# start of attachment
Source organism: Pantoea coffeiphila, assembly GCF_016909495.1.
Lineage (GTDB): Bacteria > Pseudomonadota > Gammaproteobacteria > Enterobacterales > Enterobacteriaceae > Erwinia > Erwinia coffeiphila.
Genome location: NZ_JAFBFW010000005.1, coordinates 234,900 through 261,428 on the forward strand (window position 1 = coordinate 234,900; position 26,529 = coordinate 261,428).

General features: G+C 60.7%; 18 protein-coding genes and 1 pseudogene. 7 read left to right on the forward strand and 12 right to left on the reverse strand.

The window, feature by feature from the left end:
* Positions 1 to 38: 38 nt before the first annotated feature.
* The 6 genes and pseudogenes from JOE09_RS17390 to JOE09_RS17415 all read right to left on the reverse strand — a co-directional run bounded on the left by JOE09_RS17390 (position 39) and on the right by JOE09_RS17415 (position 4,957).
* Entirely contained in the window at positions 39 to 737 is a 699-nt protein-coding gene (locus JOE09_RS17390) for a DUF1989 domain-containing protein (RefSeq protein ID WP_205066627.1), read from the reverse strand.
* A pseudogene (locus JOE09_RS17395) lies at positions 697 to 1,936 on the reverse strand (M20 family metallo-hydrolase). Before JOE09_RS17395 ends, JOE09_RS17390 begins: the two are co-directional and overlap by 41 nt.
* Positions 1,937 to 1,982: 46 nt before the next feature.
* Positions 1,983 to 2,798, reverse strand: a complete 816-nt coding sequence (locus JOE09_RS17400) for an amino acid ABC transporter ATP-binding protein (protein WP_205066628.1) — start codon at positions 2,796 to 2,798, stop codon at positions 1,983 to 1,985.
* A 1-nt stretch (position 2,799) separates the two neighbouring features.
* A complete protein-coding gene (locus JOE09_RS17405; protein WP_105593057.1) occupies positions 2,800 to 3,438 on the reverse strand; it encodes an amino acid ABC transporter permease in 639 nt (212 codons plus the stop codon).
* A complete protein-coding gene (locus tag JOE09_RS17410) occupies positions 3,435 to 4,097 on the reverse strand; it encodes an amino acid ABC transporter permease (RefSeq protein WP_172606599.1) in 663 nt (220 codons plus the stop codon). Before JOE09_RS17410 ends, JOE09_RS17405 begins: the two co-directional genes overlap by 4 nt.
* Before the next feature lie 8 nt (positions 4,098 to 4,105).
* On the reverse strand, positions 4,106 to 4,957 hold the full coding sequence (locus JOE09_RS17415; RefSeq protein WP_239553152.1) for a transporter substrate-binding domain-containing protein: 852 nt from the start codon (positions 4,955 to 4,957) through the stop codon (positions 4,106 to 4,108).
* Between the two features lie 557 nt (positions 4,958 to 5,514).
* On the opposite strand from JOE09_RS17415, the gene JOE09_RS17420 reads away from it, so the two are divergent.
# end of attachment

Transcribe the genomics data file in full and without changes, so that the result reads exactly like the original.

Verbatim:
Source organism: Pantoea coffeiphila, assembly GCF_016909495.1.
Lineage (GTDB): Bacteria > Pseudomonadota > Gammaproteobacteria > Enterobacterales > Enterobacteriaceae > Erwinia > Erwinia coffeiphila.
Genome location: NZ_JAFBFW010000005.1, coordinates 234,900 through 261,428 on the forward strand (window position 1 = coordinate 234,900; position 26,529 = coordinate 261,428).

General features: G+C 60.7%; 18 protein-coding genes and 1 pseudogene. 7 read left to right on the forward strand and 12 right to left on the reverse strand.

The window, feature by feature from the left end:
* Positions 1 to 38: 38 nt before the first annotated feature.
* The 6 genes and pseudogenes from JOE09_RS17390 to JOE09_RS17415 all read right to left on the reverse strand — a co-directional run bounded on the left by JOE09_RS17390 (position 39) and on the right by JOE09_RS17415 (position 4,957).
* Entirely contained in the window at positions 39 to 737 is a 699-nt protein-coding gene (locus JOE09_RS17390) for a DUF1989 domain-containing protein (RefSeq protein ID WP_205066627.1), read from the reverse strand.
* A pseudogene (locus JOE09_RS17395) lies at positions 697 to 1,936 on the reverse strand (M20 family metallo-hydrolase). Before JOE09_RS17395 ends, JOE09_RS17390 begins: the two are co-directional and overlap by 41 nt.
* Positions 1,937 to 1,982: 46 nt before the next feature.
* Positions 1,983 to 2,798, reverse strand: a complete 816-nt coding sequence (locus JOE09_RS17400) for an amino acid ABC transporter ATP-binding protein (protein WP_205066628.1) — start codon at positions 2,796 to 2,798, stop codon at positions 1,983 to 1,985.
* A 1-nt stretch (position 2,799) separates the two neighbouring features.
* A complete protein-coding gene (locus JOE09_RS17405; protein WP_105593057.1) occupies positions 2,800 to 3,438 on the reverse strand; it encodes an amino acid ABC transporter permease in 639 nt (212 codons plus the stop codon).
* A complete protein-coding gene (locus tag JOE09_RS17410) occupies positions 3,435 to 4,097 on the reverse strand; it encodes an amino acid ABC transporter permease (RefSeq protein WP_172606599.1) in 663 nt (220 codons plus the stop codon). Before JOE09_RS17410 ends, JOE09_RS17405 begins: the two co-directional genes overlap by 4 nt.
* Before the next feature lie 8 nt (positions 4,098 to 4,105).
* On the reverse strand, positions 4,106 to 4,957 hold the full coding sequence (locus JOE09_RS17415; RefSeq protein WP_239553152.1) for a transporter substrate-binding domain-containing protein: 852 nt from the start codon (positions 4,955 to 4,957) through the stop codon (positions 4,106 to 4,108).
* Between the two features lie 557 nt (positions 4,958 to 5,514).
* On the opposite strand from JOE09_RS17415, the gene JOE09_RS17420 reads away from it, so the two are divergent.